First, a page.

I’m in Timor-Leste to collect images and video of our new base and to help get Greg up to speed with all things Blue Ventures. He’s only been in his new role for 2 weeks and is already up to his ears in organising the impressive list of logistics required to get a new expedition base up and running.
As outlined in the Mesoamerican Reef Lionfish Strategy, lionfish control must be addressed differently in areas accessible to fishers, No Take Zones and the deep sea. Although the latter is a bit out of our depth (pun intended), we are currently partnering with the Belize Fisheries Department to develop the national strategy for lionfish control in areas accessible to fishers and within No Take Zones.
After these three exciting days, we hit the road back up to Maintirano, determined and confident, with new friends from all over this Big Island, as well as Comoros and our colleagues in London, and with a profound shared feeling that binds us all to our vision: to rebuild tropical fisheries with the coastal communities that depend on them.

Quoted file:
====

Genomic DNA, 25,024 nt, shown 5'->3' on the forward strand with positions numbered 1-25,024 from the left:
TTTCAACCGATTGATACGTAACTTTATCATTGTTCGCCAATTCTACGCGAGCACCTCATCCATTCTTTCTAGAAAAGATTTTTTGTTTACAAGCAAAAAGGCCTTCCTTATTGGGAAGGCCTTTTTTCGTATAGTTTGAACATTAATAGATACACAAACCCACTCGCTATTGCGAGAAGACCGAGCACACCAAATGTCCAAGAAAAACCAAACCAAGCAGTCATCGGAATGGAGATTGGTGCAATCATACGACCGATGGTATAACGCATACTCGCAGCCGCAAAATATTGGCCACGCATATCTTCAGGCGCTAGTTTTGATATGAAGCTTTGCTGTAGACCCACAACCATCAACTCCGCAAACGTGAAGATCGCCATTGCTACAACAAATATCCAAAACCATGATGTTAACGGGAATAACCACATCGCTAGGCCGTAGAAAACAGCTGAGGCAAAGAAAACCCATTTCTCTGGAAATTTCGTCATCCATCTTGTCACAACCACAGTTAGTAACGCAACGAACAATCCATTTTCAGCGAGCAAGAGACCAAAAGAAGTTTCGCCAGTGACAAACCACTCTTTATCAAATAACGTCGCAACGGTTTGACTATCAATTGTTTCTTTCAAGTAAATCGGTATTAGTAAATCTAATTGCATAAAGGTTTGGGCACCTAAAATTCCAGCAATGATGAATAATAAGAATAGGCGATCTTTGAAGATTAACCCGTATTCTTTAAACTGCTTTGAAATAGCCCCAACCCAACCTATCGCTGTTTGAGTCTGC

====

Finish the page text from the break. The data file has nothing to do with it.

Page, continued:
“Miarakara zaho (I take care of things). I can afford to buy clothes and food now,” she says, while kneeling next to her thatched home, just steps from the sand’s damp high tide mark on Nosy Tsolike’s beach. From her home, she can see her seaweed buoys, recycled Coca-Cola and Eau Vive (Madagascar’s ubiquitous bottled water brand) dancing in the swell.
As he talks, Soanatao draws shapes in the bleached Nosy Tsolike sand with a piece of splintered wood he found in the same spot. He doodles, like one does on a piece of scrap paper while chatting to a friend on the phone.
In the early hours of a crisp morning in Toliara, two Malagasy marine science students, Andry Razakandrainy Andriamanjato and Max Lahitsiresy Gasimandova, eagerly wait to hop into a car full of international volunteers destined for their new home in Andavadoaka for the next 6 weeks